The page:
Many sources agree that Nino was born in the small town of Colastri, in the Roman province of Cappadocia. On her family and origin, the Roman Catholic Church and the Eastern Orthodox Church have different traditions.

According to the Eastern Orthodox Church tradition, she was the only child of the famous Roman general Zabulon. On her father's side, Nino was related to St. George, and on her mother's, to the Patriarch of Jerusalem, Houbnal I.

During her childhood Nino was brought up by her relative and the nun named Sarah Bethlehemlianka. Nino's uncle who served as the Patriarch of Jerusalem oversaw her traditional upbringing. Nino went to Rome with the help of her uncle where she decided to preach the Christian gospel in Iberia, known to her as the resting place of the Christ's tunic. According to the legend, Nino received a vision where the Virgin Mary gave her a grapevine cross and ordered her to go to Iberia. While on her way to Iberia, passing through Anatolia into Caucasus, Nino managed to convert some villages to Christianity in Northern Anatolia and Armenia.

Contrasting with this, the Roman Catholic tradition says Nino was brought to Iberia not fully from her own intent, but as a slave, and that her family tree is obscure.

Nino reached the borders of ancient Georgian Kingdom of Iberia in about 320 A.D. There, she placed a Christian cross in the small town of Akhalkalaki and started preaching the Christian faith in Urbnis and finally reaching Mtskheta (the capital of Iberia). Iberian Kingdom has been influenced by the neighbouring Persian Empire which played an important role as the regional power in the Caucasus. The Iberian King Mirian III and his nation worshiped the syncretic gods of Armazi and Zaden.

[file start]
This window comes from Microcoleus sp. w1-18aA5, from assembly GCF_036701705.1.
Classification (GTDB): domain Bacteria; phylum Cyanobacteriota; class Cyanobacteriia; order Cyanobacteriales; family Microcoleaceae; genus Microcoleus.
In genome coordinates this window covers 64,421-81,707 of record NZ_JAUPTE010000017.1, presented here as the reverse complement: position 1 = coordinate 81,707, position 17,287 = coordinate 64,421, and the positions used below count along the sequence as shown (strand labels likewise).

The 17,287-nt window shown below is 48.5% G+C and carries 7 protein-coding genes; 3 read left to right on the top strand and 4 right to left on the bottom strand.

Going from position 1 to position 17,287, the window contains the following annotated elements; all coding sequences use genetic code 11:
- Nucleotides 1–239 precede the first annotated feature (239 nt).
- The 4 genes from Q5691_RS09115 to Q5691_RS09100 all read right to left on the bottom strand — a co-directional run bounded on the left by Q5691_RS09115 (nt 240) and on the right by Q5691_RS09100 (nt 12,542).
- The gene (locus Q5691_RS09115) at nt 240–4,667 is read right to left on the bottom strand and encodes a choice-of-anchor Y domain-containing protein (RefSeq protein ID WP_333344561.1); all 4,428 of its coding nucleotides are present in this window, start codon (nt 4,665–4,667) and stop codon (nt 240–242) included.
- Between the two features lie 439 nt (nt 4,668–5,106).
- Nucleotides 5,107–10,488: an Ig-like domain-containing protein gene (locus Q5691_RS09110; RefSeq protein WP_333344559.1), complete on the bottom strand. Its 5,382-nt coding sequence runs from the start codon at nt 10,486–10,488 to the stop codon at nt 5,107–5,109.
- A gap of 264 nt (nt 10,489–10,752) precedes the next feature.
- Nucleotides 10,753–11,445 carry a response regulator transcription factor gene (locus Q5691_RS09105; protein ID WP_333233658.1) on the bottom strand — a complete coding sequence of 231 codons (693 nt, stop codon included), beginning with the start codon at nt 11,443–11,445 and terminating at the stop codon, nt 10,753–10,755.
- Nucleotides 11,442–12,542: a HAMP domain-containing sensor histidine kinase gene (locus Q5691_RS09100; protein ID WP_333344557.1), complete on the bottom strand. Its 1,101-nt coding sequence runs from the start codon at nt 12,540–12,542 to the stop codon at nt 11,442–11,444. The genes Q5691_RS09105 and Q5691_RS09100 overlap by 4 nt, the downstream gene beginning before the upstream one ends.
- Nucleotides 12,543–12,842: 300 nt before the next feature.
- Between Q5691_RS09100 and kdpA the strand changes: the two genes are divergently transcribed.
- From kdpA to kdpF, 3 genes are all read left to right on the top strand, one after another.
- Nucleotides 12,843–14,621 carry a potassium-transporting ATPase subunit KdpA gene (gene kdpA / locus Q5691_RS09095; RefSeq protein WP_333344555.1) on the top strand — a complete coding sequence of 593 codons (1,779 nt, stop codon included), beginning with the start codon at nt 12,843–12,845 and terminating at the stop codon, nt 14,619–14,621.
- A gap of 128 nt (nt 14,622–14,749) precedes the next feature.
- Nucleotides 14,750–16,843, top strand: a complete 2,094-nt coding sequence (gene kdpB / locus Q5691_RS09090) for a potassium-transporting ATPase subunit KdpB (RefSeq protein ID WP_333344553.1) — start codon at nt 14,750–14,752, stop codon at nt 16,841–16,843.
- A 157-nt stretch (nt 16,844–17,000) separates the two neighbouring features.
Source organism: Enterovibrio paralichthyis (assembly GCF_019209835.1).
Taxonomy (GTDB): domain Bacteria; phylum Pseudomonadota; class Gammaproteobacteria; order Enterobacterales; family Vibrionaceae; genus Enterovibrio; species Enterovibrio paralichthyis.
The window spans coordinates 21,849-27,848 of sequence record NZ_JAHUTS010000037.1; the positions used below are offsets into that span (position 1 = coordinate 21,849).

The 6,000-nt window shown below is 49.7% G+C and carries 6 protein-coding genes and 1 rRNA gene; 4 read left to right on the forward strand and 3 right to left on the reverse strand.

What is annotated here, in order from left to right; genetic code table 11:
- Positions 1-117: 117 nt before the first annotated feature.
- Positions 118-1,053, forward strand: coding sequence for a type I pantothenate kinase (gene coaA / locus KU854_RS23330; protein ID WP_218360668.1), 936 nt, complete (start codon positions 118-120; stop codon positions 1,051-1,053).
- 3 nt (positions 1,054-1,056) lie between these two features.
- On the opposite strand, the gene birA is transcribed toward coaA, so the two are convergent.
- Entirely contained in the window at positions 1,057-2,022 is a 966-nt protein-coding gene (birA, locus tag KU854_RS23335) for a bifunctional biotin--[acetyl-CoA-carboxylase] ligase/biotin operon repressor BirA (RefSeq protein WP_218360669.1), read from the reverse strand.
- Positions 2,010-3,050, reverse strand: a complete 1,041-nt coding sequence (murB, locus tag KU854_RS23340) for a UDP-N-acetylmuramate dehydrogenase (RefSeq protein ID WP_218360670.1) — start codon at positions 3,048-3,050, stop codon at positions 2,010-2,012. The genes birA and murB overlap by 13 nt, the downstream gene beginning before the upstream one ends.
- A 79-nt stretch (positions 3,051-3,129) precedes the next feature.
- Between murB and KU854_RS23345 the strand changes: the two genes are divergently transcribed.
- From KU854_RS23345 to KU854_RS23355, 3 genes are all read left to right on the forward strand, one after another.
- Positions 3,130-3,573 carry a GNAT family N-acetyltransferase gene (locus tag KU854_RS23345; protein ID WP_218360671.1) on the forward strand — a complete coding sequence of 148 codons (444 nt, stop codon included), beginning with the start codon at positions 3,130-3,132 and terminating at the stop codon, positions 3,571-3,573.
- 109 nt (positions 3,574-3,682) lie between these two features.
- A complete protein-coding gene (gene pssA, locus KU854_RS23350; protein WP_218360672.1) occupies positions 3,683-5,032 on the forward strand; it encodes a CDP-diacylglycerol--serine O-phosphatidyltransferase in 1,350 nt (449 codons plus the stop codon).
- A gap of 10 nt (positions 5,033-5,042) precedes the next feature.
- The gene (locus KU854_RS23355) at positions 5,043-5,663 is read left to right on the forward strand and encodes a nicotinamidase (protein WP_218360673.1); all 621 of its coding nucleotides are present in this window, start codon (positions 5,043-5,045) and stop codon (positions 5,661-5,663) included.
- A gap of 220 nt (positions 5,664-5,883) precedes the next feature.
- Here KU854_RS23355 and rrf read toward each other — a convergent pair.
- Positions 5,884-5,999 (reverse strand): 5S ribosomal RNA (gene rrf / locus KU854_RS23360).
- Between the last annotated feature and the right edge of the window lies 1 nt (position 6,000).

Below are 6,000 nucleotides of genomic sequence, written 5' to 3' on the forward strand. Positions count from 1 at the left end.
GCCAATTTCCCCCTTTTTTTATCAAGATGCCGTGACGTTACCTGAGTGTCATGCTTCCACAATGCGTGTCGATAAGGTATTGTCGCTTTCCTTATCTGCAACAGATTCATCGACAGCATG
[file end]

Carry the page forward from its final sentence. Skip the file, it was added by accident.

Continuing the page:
Queen Nana, who suffered from severe illness, had some knowledge of Christianity but not yet converted to it. Nino having restored her health, won to herself disciples from the Queen's attendants, including a Jewish priest and his daughter, Abiathar and Sidonia. Queen officially converted to Christianity and was baptized by Nino herself. According to the legend, while on the hunting trip, the King was suddenly struck blind as the total darkness emerged in the woods. In a desperate state, King Mirian uttered the prayer to the God of St Nino: If indeed that Christ whom the Captive had preached to his Wife was God, then let Him now deliver him from this darkness, that he too might forsake all other gods to worship Him. As soon as he finished his prayer, the light appeared and the King hastily returned to his palace in Mtskheta. As the results of this miracle, the King of Iberia renounced idolatry under the teaching of St Nino and was baptized as the first Christian King of Iberia. Soon whole of his household and the inhabitants of Mtskheta adopted Christianity. In 327 A.D King Mirian made Christianity as the state religion of his kingdom, making Iberia the second Christian state after Armenia.

Nino, having witnessed the conversion of Iberia to Christianity, withdrew to the mountain pass in Bodbe, Kakheti and died soon after.


Attributes:
Patronage: Georgia
prayer:

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Pope Leo X

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Divine Mercy

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  1. ^ Extract of English translation from Henry Bettenson, ed., Documents of the Christian Church (London: Oxford University Press, 1943), p. 31, cited at Medieval Sourcebook: Theodosian Code XVI by Paul Halsall, Fordham University. Retrieved Jan 5, 2007. The full Latin text of the code is at IMPERATORIS THEODOSIANI CODEX Liber Decimus Sextus (170KB download), archived from George Mason University. Retrieved Jan 5, 2007.